Viruses are small, non-cellular life forms that must infect host cells to propagate. Many of mankind’s most dreaded diseases are caused by viral pathogens, and much virus research is focused on making discoveries to alleviate or prevent viral diseases.
The study of viruses has also played a seminal role in our understanding of molecular biology, cell biology, immunology, and cancer biology. Yale has a rich tradition in virus research that continues to thrive. Members of the Section who study viruses include:
Host factors involved in West Nile virus infection; innate antiviral responses and vaccine design.
Small animal models of human immunodeficiency virus (HIV) and flavivirus infection; siRNA-mediated clearance of viruses in vivo.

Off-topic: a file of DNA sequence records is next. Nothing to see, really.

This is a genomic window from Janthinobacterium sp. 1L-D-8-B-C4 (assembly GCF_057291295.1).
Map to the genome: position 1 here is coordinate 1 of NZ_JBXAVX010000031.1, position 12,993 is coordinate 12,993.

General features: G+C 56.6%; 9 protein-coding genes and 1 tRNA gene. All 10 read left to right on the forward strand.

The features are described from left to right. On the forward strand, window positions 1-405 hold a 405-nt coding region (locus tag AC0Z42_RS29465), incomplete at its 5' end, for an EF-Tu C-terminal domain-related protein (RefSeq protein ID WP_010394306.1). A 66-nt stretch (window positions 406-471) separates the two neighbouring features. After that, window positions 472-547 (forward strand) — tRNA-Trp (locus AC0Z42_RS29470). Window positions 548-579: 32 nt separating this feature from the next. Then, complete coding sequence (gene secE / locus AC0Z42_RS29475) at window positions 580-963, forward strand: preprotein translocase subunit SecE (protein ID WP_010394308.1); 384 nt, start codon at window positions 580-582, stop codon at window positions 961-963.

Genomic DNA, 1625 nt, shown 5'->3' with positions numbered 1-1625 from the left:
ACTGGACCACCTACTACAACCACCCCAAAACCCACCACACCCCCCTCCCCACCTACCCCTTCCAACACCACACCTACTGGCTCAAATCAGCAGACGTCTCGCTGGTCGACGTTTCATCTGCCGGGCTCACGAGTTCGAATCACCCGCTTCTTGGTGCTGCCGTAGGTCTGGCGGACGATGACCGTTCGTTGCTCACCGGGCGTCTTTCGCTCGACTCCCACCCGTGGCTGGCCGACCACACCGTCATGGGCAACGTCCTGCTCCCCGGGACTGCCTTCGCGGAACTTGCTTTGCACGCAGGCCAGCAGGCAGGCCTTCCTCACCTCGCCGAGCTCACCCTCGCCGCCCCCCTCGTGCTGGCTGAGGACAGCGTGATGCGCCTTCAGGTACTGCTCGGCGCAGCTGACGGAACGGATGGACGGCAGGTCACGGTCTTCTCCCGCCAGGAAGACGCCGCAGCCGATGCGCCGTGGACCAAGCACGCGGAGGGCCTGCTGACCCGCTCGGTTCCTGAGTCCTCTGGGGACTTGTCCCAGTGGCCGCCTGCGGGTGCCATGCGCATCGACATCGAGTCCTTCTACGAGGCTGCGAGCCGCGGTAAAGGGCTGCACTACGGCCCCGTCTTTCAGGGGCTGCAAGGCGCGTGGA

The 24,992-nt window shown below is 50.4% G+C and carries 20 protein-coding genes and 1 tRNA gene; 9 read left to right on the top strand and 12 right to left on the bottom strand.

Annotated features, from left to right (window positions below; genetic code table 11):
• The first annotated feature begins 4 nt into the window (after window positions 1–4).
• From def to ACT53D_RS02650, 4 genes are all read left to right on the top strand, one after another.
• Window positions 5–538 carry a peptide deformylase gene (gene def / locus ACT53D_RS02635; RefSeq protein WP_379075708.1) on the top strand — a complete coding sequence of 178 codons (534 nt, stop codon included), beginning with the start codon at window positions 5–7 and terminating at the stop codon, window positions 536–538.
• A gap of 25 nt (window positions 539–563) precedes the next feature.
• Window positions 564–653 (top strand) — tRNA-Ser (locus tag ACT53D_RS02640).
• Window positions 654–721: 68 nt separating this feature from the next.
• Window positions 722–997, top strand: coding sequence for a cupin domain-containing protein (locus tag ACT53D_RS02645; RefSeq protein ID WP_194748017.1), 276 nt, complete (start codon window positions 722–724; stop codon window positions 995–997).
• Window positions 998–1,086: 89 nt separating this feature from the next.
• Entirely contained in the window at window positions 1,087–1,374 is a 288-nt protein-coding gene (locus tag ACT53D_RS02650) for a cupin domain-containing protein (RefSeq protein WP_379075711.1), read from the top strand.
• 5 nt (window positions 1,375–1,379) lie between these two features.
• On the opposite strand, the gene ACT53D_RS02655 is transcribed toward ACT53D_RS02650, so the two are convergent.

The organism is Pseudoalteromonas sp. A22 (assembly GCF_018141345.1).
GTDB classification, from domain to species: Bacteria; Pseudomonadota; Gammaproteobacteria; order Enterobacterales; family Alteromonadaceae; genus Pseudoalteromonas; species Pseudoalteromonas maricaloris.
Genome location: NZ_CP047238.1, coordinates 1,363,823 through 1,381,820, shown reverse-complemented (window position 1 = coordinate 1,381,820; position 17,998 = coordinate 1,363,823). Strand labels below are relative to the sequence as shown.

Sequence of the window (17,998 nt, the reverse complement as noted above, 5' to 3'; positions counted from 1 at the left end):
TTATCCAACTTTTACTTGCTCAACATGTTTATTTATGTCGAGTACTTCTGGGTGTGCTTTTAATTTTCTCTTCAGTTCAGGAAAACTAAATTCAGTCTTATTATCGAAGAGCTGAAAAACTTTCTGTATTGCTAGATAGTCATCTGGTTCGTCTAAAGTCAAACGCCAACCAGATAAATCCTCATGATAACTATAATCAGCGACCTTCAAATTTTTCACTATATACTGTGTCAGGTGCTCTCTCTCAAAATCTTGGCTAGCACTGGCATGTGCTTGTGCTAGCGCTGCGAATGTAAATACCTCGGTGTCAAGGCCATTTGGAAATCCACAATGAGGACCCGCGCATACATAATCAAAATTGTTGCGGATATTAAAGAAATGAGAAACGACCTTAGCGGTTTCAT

Hepatitis C virus (HCV) assembly; reverse genetics systems and live cell imaging of HCV, yellow fever virus, and other positive-strand RNA viruses.
Cell biology of retrovirus transmission; live cell imaging of human immunodeficiency virus (HIV) and other retroviruses; innate antiviral pathways.
Small animal models of HIV; cellular determinants of HIV assembly and tropism.
Beyond the Section, many other Yale researchers study viruses. Additional information can be found on the Yale Molecular Virology website.